We’ll say this, commercial trucking in the United States is about to enter a phase of dizzying change, starting with the need to address driver turnover in the industry while simultaneously contemplating a move to self-driving vehicles. Globally, the manufacturers of heavy trucks have been scrambling for years to reduce their vehicles’ not-insubstantial carbon footprints. Clearly, the widespread adoption of hydrogen fuel cells is going to be a major part of the solution. Hyundai is already rolling out the first of its new heavy trucks powered by fuel cells for fleets in Europe. Last week, the same initiative came to the United States, as the first two heavy haulers equipped with hydrogen fuel cells, this time from Toyota, were readied for their first fleet use.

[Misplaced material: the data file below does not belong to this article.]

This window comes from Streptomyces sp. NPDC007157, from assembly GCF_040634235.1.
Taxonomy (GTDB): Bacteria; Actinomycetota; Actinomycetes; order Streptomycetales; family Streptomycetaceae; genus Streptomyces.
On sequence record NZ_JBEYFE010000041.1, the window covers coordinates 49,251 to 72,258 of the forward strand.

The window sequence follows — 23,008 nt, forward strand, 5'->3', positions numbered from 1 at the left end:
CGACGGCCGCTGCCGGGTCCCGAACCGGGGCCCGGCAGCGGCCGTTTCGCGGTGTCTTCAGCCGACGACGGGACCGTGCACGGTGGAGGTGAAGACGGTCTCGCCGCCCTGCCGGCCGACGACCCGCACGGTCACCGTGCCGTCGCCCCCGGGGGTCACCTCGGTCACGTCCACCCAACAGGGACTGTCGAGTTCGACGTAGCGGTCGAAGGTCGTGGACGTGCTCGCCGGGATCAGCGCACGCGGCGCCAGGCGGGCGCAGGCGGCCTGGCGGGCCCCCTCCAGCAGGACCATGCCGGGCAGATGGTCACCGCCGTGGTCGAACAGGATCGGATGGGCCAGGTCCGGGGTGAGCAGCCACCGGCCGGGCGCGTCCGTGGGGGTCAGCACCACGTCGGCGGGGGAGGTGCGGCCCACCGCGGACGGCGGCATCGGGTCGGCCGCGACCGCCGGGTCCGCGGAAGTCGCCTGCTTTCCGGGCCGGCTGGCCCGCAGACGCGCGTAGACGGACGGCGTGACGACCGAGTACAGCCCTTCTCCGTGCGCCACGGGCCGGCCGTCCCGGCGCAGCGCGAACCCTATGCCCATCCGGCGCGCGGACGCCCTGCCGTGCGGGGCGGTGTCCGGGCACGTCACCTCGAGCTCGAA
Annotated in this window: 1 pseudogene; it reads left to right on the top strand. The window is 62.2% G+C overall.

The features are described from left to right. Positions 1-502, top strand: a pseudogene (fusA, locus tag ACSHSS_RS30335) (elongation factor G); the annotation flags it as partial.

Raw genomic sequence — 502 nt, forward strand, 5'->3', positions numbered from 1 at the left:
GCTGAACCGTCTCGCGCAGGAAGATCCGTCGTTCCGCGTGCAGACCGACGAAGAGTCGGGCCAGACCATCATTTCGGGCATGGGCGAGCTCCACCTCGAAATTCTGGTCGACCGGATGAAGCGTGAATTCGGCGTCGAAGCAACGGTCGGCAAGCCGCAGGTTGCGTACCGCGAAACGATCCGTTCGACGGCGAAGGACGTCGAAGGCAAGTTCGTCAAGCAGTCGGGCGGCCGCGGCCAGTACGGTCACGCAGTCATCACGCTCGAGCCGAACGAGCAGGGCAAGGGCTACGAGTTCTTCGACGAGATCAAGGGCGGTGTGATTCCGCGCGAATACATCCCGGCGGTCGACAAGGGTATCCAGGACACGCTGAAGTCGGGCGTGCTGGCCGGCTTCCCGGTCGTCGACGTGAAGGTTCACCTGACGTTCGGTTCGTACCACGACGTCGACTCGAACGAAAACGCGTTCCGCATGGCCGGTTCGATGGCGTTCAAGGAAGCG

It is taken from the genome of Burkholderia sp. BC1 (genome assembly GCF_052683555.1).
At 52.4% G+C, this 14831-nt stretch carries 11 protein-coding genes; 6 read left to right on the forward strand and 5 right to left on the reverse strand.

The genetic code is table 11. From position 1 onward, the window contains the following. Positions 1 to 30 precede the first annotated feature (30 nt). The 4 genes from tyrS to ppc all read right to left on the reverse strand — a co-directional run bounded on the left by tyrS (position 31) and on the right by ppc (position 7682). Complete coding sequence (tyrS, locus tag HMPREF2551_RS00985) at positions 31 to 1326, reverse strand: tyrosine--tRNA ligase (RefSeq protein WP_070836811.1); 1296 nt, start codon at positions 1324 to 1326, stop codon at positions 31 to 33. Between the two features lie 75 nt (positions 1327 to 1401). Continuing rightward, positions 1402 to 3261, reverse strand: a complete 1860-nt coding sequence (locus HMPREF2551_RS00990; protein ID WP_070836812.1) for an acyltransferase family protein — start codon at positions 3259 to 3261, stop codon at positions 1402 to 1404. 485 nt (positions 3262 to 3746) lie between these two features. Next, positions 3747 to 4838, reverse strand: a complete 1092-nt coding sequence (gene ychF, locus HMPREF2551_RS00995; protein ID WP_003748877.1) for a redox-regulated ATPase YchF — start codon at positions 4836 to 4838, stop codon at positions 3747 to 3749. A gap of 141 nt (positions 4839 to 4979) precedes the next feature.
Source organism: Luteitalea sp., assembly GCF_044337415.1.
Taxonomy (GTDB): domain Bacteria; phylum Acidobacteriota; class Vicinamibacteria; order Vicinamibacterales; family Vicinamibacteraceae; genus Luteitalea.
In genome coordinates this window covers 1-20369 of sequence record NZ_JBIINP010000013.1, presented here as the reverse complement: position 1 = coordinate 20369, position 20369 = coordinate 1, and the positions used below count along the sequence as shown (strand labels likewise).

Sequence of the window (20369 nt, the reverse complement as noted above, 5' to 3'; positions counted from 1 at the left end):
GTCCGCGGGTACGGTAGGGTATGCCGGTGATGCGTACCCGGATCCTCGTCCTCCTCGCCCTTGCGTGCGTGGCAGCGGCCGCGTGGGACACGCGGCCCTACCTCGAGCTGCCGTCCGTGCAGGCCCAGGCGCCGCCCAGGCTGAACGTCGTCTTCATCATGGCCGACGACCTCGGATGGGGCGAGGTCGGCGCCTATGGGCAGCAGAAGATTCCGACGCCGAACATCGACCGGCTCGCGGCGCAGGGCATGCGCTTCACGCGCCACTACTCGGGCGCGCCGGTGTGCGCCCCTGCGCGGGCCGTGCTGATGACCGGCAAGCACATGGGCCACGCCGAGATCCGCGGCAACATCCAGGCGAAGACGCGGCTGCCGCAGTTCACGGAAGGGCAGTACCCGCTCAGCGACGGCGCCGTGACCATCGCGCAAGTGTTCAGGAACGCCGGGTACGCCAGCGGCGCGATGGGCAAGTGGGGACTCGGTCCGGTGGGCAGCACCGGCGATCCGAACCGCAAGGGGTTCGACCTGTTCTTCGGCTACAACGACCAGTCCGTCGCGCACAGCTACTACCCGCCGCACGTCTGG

These are Class 8 diesel trucks, produced under auspices of the Zero and Near Zero Emissions Freight Forwarding (ZANZEFF) project sponsored by the state of California, the largest vehicle market in North America. The trucks are Kenworth T680 tractors, developed under a $41 million proof-of-concept grant issued by the California Air Resources Board, with the Port of Los Angeles as the main applicant. The first two trucks will go to Toyota Logistics Services and to Southern Counties Express, which handles forwarding and warehousing in the Southern California regents. The initial pair of rigs will be joined by eight more in 2021, several earmarked for UPS. The first two will be used largely in container-transfer operations – each tractor is pulling exactly that – at the sprawling ports of Los Angeles and Long Beach in California.